Audubon View

When Audubon Members Speak Up for Birds, Congress Listens

In response to a draconian budget proposal, the Audubon network sprang into action and ensured key conservation programs stayed funded.

Back in early March, after the administration’s federal budget proposal was released, I wrote: “Keep in mind a president’s budget proposal is just that: an opening bid.” And about the over-the-top emails we were all getting in reaction to the budget? I said, “You deserve a more thoughtful response.” A lot of you thanked Audubon for offering the perspective that reflected our solutions-oriented approach. In California, I even heard from Orange County’s Sea & Sage chapter that a group of Audubon members read that note around a campfire at the epic wildflower bloom at Anza-Borrego Desert State Park near the Salton Sea. “It gave us hope,” one member said.

Well, I have some good news: the final spending agreement for the rest of the fiscal year provides strong funding for important conservation programs and proves that a bipartisan commitment to conservation still exists—even in a hyperpolarized political environment like the one we have today.

With your help, Audubon successfully urged Congress to protect key places like the Great Lakes, Long Island Sound, and Florida’s Everglades; keeping the Arctic Refuge safe from oil and gas drilling; ensuring science-based and locally-driven implementation of 67 million acres of sage-grouse conservation plans; and increasing support for water conservation and drought relief programs.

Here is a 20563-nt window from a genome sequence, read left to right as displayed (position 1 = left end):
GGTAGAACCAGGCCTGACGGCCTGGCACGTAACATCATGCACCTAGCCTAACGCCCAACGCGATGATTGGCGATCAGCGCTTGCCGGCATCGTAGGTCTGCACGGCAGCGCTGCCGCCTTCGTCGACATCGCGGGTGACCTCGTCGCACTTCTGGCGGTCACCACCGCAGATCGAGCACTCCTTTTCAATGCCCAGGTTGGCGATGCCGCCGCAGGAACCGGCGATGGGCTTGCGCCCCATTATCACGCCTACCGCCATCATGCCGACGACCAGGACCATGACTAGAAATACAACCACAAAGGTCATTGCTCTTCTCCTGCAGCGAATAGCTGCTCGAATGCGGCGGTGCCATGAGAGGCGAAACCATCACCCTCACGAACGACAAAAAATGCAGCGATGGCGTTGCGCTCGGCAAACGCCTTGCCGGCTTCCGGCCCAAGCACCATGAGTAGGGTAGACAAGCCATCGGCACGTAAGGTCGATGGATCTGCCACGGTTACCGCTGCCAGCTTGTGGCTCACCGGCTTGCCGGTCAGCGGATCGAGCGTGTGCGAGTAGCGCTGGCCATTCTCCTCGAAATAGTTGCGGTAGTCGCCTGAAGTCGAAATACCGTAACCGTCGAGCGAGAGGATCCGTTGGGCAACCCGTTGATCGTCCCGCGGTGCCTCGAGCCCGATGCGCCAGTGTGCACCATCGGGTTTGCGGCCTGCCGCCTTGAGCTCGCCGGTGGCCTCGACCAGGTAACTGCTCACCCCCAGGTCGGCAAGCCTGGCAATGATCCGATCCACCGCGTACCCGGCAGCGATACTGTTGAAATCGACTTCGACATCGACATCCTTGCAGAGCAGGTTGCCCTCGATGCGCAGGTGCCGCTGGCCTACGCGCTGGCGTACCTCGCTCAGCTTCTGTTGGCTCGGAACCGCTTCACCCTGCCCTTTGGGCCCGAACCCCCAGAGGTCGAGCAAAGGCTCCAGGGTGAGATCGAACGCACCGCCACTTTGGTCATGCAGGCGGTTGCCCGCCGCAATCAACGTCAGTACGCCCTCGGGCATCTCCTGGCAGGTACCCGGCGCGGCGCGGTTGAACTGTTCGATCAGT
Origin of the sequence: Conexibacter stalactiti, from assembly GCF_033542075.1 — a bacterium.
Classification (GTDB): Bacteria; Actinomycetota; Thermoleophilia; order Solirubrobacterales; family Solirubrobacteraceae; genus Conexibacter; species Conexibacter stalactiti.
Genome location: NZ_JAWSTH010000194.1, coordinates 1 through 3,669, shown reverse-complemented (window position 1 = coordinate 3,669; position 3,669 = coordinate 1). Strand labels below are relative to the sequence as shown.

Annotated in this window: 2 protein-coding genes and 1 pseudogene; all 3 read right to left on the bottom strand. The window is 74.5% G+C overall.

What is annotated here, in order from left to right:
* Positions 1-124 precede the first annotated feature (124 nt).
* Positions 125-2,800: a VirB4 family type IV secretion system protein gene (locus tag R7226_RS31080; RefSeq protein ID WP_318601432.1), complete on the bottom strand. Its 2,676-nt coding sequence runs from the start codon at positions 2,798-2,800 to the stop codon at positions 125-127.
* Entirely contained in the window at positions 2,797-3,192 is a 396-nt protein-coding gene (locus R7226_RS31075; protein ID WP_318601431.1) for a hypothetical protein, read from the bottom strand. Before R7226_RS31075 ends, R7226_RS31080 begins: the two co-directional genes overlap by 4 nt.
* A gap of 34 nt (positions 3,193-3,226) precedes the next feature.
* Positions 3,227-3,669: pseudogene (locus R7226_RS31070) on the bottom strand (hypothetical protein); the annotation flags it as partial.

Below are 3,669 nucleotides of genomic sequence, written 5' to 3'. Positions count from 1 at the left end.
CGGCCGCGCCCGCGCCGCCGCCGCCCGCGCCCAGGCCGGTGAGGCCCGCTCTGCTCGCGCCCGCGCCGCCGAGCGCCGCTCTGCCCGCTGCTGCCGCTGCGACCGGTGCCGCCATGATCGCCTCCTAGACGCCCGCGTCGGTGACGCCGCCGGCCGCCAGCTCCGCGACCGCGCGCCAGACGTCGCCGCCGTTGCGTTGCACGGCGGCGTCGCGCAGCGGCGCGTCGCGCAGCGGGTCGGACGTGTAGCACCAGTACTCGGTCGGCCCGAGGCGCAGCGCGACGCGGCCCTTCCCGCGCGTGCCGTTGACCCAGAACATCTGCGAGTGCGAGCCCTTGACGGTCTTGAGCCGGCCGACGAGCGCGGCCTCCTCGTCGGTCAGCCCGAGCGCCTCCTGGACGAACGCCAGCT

Thousands of you took action and this week’s federal budget is the proof that Audubon has been and remains the most effective conservation network in America. For more than a century, Audubon has worked with administrations from both parties to protect birds and the places they need, and we knew we could rely on Audubon members—Republicans, Democrats, and Independents—to make their voices heard for birds. A few highlights from the budget that help birds and people:

  • EPA’s regional programs, probably the most endangered conservation programs in the original budget proposal, will retain their current funding in the Chesapeake Bay and Great Lakes, while doubling for the Long Island Sound and the Gulf of Mexico.
  • The Department of the Interior will receive an increase in support, including $8.9 million in additional funding for sage-grouse conservation plans.
  • More support for the Department of Energy’s energy efficiency programs, an important driver of carbon pollution reductions.
  • The USDA’s budget includes a whopping $150 million in drought-relief efforts for a beleaguered and arid West—a major victory for millions of people and countless birds.

While these programs and many others will remain properly supported through September 2017, the same interests that inspired the jaw-dropping budget proposal put forward in early March are still at work, looking for opportunities to derail America’s proud legacy of conservation. In fact, we expect a proposal from the Administration by the end of May laying out its vision for what the next round of funding should be. Audubon will always continue fighting to protect important conservation programs, but we’ll need your help.

Let’s take a moment to appreciate what we have accomplished together, but then roll our sleeves back up and remember that we are what hope looks like to a bird. Get involved and take action today.

“The views expressed in user comments do not reflect the views of Audubon. Audubon does not participate in political campaigns, nor do we support or oppose candidates.”